by Karl Kurtz
A post from a year ago in The Thicket, "Making Legislators' Votes Available Online," explored why only nine of 126 legislative chambers in the nation (including Congress, state legislatures and the city councils of the 25 largest cities) commonly make information about roll call voting available by bill but not by legislator. In other words, why the public can easily find out how legislators voted on any single bill, but it's a lot of work to find out how a single legislator voted on multiple bills.
The post was inspired by a Kennedy School researcher who was studying the subject and inquiring about state legislative practice. Now that researcher, J.H. Snider, is president of a non-profit, iSolon.org, which deals with information technology and democratic reform. He has recently published an academic article based on his research with the imaginative title, "Would You Ask Turkeys to Mandate Thanksgiving? The Dismal Politics of Legislative Transparency."
The article is an interesting, well-researched piece of advocacy on behalf of the value to the public of publishing roll call voting information by legislator. Snider points out that modern information technology means that there is very little cost to providing this information in multiple formats. The comments by readers to my original post on this subject helped Snider write his article. (It's the first time, to our knowledge, that an academic journal has cited The Thicket.)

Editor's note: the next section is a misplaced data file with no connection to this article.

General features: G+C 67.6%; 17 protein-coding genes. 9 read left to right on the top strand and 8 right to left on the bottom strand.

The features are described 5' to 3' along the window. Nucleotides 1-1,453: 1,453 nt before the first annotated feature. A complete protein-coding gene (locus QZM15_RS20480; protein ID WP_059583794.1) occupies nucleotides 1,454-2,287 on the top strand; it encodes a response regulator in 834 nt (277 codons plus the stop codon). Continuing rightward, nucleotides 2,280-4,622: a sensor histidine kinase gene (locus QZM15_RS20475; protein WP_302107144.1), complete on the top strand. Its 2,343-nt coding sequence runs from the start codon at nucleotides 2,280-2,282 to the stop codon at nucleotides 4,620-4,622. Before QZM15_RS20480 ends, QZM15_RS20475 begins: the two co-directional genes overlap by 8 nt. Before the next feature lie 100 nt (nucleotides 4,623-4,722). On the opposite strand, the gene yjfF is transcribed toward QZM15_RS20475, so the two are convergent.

In turn, Snider's and other readers' comments on the post in The Thicket enriched that piece and made it one of the best of 2008. One of the most interesting aspects of the readers' comments is how none of the chambers that do provide voting records by legislator reported any negative feedback from incumbent legislators in their states about providing this information to the public (and to their opponents in the next election). The decision to publish votes by legislators in several states was made with little or no opposition or debate.
In an e-mail message to me about his article, Jim Snider said:
Whether legislators or staff agree with his argument or not, I recommend the article to anyone interested in the subject.